This not the main event as far as I am concerned. What shocked me was the other videos posted by the person or group who posted the It’s Elementary clips. Going by johnsmithxp1, this person has posted some horrid videos celebrating white supremacy. You Tube has a feature that allows users to report offensive videos. Anyone up for using it?

Just hours after I posted this, I saw an article about this on the Southern Poverty Law Center. Brentin Mock was way ahead of me.

UPDATE – 4/26/07 – The video I linked to above has now been removed due to violation of YouTube’s terms of use and the entire account of johnsmithxp1 has been suspended by You Tube. Now let’s go after this one…

Only the gay die young? Part 5 – Morten Frisch responds to Kirk Cameron

Just after I posted my evaluation of Drs. Cameron’s gay life expectancy report, I received the following email from Morten Frisch which is a reply to Kirk Cameron’s letter in rebuttal to Dr. Frisch.

Dear Dr. Throckmorton,

As sadly anticipated, Drs. Paul and Kirk Cameron were not objective when writing their report ’Federal Distortion of Homosexual Footprint (Ignoring Early Gay Death?)’ (1). The mission statement of their professional affiliation, the Family Research Institute, concludes as follows: ”We welcome all who would join in the fight to restore a world…where homosexuality is not taught and accepted, but instead is discouraged and rejected at every level.” As a consequence, any report on human sexuality originating from this institution will by definition be devoid of objectivity and of questionable scientific value.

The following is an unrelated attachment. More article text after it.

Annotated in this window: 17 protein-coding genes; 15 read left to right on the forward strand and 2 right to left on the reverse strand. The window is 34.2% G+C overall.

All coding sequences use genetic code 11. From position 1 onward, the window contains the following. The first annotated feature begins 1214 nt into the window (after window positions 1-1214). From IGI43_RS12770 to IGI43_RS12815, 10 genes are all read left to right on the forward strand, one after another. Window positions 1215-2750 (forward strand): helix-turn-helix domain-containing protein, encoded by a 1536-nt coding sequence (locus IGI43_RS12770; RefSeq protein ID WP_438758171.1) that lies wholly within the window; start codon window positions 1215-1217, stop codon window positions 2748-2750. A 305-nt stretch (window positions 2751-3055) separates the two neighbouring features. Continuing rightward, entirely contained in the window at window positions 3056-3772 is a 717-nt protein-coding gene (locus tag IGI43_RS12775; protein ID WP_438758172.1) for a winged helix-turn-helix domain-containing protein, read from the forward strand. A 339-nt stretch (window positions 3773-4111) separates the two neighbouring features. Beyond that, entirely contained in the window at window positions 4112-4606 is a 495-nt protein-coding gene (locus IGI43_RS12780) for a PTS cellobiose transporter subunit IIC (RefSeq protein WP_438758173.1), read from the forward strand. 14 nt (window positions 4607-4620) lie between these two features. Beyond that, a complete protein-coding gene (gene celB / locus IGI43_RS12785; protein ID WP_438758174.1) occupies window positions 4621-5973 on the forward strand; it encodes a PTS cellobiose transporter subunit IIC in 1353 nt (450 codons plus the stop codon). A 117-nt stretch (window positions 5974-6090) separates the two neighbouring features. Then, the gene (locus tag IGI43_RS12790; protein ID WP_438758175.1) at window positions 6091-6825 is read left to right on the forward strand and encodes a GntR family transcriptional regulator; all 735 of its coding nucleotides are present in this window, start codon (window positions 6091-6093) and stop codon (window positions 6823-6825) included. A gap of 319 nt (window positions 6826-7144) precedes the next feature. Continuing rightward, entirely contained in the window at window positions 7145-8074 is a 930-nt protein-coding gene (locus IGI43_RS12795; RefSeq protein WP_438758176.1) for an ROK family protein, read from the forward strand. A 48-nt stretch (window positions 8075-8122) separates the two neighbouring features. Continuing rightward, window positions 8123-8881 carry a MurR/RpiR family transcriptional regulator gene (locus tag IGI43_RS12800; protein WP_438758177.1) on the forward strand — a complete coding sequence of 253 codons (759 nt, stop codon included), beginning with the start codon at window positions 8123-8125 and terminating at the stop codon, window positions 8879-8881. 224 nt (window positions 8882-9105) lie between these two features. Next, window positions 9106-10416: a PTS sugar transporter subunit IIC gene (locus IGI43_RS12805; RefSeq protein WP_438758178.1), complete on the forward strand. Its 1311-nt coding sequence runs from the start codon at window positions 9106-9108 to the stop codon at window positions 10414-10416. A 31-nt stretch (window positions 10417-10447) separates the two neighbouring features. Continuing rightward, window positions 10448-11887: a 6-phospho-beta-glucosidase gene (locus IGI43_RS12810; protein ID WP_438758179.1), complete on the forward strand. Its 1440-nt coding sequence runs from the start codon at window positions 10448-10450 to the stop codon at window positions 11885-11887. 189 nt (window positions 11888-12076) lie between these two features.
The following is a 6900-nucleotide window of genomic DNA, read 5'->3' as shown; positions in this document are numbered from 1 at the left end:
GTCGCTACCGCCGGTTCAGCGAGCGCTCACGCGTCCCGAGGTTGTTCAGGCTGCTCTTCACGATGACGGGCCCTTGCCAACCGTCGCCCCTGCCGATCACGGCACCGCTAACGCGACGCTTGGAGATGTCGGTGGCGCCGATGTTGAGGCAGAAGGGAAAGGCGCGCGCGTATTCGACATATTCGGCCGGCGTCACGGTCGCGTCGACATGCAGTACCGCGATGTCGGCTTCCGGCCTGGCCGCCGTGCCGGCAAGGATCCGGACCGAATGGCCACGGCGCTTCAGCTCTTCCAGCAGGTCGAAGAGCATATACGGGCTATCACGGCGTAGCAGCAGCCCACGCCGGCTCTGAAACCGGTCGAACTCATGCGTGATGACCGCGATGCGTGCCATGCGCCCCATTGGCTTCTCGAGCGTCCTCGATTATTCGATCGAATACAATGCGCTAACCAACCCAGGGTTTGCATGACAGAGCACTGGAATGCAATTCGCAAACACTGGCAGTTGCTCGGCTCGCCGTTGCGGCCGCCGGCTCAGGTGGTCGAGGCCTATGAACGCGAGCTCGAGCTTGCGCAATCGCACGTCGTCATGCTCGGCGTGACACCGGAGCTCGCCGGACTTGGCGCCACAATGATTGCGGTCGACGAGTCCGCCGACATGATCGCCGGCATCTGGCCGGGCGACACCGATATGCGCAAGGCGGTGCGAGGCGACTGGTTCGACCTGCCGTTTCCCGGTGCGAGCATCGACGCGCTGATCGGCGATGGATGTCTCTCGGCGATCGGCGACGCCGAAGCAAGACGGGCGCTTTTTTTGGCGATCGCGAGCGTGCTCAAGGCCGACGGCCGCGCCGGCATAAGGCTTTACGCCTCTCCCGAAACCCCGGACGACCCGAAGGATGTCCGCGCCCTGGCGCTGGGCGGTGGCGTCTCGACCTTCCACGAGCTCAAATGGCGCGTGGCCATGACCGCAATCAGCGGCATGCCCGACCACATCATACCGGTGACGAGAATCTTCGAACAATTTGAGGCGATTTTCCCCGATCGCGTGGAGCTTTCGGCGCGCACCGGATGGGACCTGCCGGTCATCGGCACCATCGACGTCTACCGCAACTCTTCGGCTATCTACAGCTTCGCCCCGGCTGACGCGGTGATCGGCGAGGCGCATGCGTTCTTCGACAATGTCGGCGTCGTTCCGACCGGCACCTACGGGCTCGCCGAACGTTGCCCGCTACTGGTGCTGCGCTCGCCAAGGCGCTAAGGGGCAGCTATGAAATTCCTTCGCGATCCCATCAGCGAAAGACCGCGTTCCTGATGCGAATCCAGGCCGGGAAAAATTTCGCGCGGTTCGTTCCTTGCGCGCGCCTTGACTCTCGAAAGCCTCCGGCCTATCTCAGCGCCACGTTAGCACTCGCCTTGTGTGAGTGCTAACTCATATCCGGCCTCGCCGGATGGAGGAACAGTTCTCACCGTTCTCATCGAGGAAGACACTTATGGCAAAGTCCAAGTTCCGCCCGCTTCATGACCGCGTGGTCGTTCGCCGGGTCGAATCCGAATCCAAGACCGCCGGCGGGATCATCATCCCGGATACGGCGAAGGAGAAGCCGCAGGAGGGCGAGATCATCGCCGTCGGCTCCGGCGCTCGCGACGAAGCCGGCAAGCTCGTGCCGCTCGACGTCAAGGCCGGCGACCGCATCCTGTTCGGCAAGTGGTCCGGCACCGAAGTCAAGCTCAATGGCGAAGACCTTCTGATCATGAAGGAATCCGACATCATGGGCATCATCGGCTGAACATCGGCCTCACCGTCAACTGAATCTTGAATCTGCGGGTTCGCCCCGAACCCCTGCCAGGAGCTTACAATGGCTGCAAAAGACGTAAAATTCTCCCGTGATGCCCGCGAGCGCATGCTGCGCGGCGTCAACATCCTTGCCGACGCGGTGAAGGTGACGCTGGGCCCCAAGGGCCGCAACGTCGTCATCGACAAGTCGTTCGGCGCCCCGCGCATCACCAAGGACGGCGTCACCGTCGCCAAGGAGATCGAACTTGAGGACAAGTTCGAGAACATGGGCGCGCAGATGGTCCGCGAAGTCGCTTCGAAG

As a statistical researcher, Dr. Kirk Cameron must know well the inferential problems that prevail when comparing the average age at death in two study groups with vastly different age distributions. Elementary textbooks in epidemiology warn against such undue comparisons because they lead to apparently common-sense, but overtly wrong, conclusions (2). Assume for the purpose of illustration that Cameron and Cameron had restricted their study to all newly-married and all newly-partnered people in Denmark during the study window 1990-2002 (Norway 1997-2002) with the aim to make the studied groups of homosexuals and heterosexuals more comparable. In Danish men, the median age at first homosexual partnership was 4 years higher (32.6 years) than the median age at first heterosexual marriage (28.6 years) in the period 1989-2001 and, in women, the difference was about 6 years, being 32.6 years for first homosexual partnership vs. 26.5 years for first heterosexual marriage (3). Among those relatively few newly-married and newly-partnered people who actually died in the short observation period, the average age at death would likely be higher in the homosexually partnered group than in the heterosexually married group, simply because of the older age distribution of the homosexually partnered group. Using the Camerons’ flawed logic of inference such a modification of their study design would lead to the opposite conclusion; i.e., that heterosexual marriages shorten peoples’ life span. Obviously, this conclusion would be as unsubstantiated as the one reached by the authors.